[Federal Register Volume 77, Number 51 (Thursday, March 15, 2012)]
[Proposed Rules]
[Pages 15298-15310]
From the Federal Register Online via the Government Printing Office [www.gpo.gov]
[FR Doc No: 2012-4865]


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FEDERAL TRADE COMMISSION

16 CFR Part 305

[RIN 3084-AB15]


Rule Concerning Disclosures Regarding Energy Consumption and 
Water Use of Certain Home Appliances and Other Products Required Under 
the Energy Policy and Conservation Act (``Appliance Labeling Rule'')

AGENCY: Federal Trade Commission (FTC or Commission).

ACTION: Notice of proposed rulemaking.

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SUMMARY: The Commission proposes several amendments to improve the 
Appliance Labeling Rule by streamlining requirements for manufacturers, 
increasing the availability of labels for consumers, and clarifying 
various aspects of the Rule. Specifically, the proposed amendments 
would eliminate duplicative reporting requirements for manufacturers, 
introduce a uniform method for attaching labels to appliances, place 
EnergyGuide labels on room air conditioner boxes instead of on the 
products themselves, improve current Web site disclosures, and revise 
ceiling fan labels. The proposed amendments also would clarify 
enforcement rules for data reporting, testing access, and Web site 
disclosures. The Commission requests comments on these proposed 
changes. In addition, as a part of the Commission's systematic review 
of its regulations and guides, the Commission seeks comments on the 
Rule's overall costs and benefits and its overall regulatory and 
economic impact.

DATES: Written comments must be received by May 16, 2012.

ADDRESSES: Interested parties are invited to submit written comments 
electronically or in paper form by following the instructions in 
section VI. of the SUPPLEMENTARY INFORMATION section below. Comments in 
electronic form should be submitted using the following weblink: 
https://ftcpublic.commentworks.com/ftc/energylabelingamendmentsnprm 
(and following the instructions on the web-based form). Comments filed 
in paper form should be mailed or delivered to the following address: 
Federal Trade Commission, Office of the Secretary, Room H-135 (Annex 
A), 600 Pennsylvania Avenue NW., Washington, DC 20580, in the manner 
detailed in the SUPPLEMENTARY INFORMATION section below.

FOR FURTHER INFORMATION CONTACT: Hampton Newsome, (202) 326-2889, 
Attorney, Division of Enforcement, Bureau of Consumer Protection, 
Federal Trade Commission, Room M-8102B, 600 Pennsylvania Avenue NW., 
Washington, DC 20580.

SUPPLEMENTARY INFORMATION:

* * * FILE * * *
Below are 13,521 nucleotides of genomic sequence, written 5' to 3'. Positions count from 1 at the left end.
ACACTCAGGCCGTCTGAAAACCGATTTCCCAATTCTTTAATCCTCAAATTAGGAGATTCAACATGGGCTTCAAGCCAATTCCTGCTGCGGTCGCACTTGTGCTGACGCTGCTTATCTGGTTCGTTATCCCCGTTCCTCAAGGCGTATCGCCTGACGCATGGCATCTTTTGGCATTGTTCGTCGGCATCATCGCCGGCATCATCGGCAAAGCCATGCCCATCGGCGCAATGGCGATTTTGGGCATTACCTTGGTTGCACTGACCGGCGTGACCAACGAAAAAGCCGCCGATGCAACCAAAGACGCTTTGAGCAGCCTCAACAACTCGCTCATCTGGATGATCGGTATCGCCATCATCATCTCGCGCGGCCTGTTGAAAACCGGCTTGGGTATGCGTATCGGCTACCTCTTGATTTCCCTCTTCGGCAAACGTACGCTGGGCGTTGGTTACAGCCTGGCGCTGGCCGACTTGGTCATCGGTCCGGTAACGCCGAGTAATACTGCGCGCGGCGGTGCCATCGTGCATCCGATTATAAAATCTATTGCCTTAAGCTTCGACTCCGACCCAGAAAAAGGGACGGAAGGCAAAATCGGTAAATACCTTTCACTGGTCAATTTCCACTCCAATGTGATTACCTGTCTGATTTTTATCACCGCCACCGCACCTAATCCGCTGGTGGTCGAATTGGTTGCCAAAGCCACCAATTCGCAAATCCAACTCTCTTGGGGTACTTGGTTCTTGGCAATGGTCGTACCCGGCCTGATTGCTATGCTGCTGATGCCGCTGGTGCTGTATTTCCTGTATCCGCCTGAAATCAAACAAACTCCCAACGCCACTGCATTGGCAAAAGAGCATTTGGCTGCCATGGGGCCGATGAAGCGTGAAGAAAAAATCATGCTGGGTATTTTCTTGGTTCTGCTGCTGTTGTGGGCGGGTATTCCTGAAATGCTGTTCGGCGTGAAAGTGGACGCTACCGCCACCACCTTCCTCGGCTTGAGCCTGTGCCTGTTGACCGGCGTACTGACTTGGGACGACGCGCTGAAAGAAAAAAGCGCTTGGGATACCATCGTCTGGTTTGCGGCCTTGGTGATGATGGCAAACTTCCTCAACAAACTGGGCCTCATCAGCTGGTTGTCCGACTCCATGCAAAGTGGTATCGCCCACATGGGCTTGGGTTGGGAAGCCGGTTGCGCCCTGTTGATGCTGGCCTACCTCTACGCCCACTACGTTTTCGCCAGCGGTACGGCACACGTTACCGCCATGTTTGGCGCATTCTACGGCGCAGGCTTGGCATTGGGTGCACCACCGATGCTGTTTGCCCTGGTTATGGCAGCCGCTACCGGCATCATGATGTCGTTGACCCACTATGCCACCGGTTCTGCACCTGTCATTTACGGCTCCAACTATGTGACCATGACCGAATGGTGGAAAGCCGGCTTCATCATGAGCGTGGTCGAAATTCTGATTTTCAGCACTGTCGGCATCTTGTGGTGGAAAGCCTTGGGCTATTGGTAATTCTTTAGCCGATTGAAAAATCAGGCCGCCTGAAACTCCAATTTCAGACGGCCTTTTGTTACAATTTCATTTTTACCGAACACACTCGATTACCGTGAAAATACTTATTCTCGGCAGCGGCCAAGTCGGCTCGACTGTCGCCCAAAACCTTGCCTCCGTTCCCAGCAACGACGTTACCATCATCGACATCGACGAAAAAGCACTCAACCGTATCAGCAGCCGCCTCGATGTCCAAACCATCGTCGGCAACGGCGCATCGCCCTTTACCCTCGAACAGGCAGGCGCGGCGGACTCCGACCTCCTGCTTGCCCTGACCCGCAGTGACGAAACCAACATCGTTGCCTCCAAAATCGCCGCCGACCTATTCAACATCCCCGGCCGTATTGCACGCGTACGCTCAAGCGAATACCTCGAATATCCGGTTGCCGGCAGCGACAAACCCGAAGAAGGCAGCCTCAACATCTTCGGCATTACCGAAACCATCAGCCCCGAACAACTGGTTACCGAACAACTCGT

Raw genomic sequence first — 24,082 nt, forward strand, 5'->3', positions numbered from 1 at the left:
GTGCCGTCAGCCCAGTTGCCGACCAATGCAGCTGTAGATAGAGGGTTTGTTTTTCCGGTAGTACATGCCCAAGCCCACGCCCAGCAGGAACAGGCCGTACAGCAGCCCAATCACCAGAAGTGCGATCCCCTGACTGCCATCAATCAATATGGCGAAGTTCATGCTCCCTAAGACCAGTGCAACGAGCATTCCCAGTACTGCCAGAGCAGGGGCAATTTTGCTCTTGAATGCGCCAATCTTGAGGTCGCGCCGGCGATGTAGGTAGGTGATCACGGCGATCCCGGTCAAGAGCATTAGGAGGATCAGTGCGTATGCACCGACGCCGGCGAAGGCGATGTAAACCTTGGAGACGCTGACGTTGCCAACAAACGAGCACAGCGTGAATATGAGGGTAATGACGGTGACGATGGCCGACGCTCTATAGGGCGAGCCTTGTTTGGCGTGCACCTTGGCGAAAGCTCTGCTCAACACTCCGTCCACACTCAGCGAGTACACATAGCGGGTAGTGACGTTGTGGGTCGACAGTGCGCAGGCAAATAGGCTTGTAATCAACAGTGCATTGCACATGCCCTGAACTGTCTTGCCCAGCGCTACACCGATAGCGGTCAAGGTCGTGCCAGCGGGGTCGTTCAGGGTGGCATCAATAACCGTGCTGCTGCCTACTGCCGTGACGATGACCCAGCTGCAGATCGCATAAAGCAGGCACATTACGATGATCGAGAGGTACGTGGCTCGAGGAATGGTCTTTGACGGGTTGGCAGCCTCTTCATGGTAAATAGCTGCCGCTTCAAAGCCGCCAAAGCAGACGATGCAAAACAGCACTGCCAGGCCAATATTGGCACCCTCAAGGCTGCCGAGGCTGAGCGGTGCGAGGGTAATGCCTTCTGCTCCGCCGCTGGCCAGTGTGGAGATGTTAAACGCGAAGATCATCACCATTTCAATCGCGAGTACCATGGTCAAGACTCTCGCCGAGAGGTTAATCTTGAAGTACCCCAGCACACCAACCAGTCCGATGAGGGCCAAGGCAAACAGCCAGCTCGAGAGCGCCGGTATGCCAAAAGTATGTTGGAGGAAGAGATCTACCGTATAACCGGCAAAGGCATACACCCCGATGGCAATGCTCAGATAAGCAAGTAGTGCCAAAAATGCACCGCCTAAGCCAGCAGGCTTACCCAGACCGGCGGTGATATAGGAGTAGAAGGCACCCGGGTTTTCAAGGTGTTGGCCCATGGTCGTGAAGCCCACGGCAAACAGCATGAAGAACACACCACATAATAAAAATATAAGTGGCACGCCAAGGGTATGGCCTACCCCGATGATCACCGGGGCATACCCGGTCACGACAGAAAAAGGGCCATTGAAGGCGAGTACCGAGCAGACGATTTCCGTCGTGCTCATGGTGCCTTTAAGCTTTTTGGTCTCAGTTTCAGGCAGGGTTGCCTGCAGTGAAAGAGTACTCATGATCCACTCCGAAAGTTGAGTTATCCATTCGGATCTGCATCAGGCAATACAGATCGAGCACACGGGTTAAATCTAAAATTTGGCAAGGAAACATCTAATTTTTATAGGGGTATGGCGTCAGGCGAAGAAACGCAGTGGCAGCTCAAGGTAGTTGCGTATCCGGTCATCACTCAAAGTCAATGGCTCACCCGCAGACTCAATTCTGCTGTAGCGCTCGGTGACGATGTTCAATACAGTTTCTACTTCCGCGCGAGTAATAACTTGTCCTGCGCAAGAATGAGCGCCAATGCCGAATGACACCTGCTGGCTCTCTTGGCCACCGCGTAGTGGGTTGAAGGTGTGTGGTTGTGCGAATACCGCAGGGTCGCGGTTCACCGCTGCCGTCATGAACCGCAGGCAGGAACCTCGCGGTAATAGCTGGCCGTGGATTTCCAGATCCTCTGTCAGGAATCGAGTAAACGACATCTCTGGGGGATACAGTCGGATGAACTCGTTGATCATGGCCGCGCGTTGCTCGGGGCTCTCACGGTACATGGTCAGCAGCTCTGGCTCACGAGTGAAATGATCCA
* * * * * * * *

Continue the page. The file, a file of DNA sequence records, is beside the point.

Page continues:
I. FTC's Appliance Labeling Rule

    The Commission's Appliance Labeling Rule, issued pursuant to the 
Energy Policy and Conservation Act (EPCA),\1\ requires energy labeling 
for major household appliances and other consumer products to help 
consumers compare competing models.\2\ When first published in 1979,\3\ 
the Rule applied to eight appliance categories: refrigerators, 
refrigerator-freezers, freezers, dishwashers, water heaters, clothes 
washers, room air conditioners, and furnaces. Subsequently, the 
Commission expanded the Rule's coverage to include categories such as 
central air conditioners, heat pumps, plumbing products, lighting 
products, ceiling fans, and televisions.\4\
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    \1\ 42 U.S.C. 6291 et seq.
    \2\ For more information about the Rule, see http://www.ftc.gov/appliances.
    \3\ 44 FR 66466 (Nov. 19, 1979).
    \4\ See 52 FR 46888 (Dec. 10, 1987) (central air conditioners 
and heat pumps); 54 FR 28031 (Jul. 5, 1989) (fluorescent lamp 
ballasts); 58 FR 54955 (Oct. 25, 1993) (certain plumbing products); 
59 FR 25176 (May 13, 1994) (lighting products); 59 FR 49556 (Sep. 
28, 1994) (pool heaters); 71 FR 78057 (Dec. 26, 2006) (ceiling 
fans); and 76 FR 1038 (Jan. 6, 2011) (televisions).

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[[Page 15299]]

    The Rule requires manufacturers to attach yellow EnergyGuide labels 
to certain covered products.\5\ It prohibits retailers from removing 
these labels or rendering them illegible.\6\ In addition, the Rule 
directs sellers, including retailers, to post label information on Web 
sites and in paper catalogs from which consumers can order covered 
products.\7\
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    \5\ See 42 U.S.C. 6302(a)(1); 16 CFR 305.4(a)(1). The Rule 
requires an energy disclosure or label on all covered products or on 
their packages. The EnergyGuide label must appear on refrigerators, 
refrigerator-freezers, freezers, room air conditioners, clothes 
washers, dishwashers, pool heaters, central air conditioners, heat 
pumps, furnaces, and televisions. See 16 CFR 305.11, 305.12, 305.14, 
and 305.17. The EnergyGuide label constitutes a visually uniform 
``brand'' for all these products, but it has different dimensions 
and disclosures based on the nature and energy use of the product.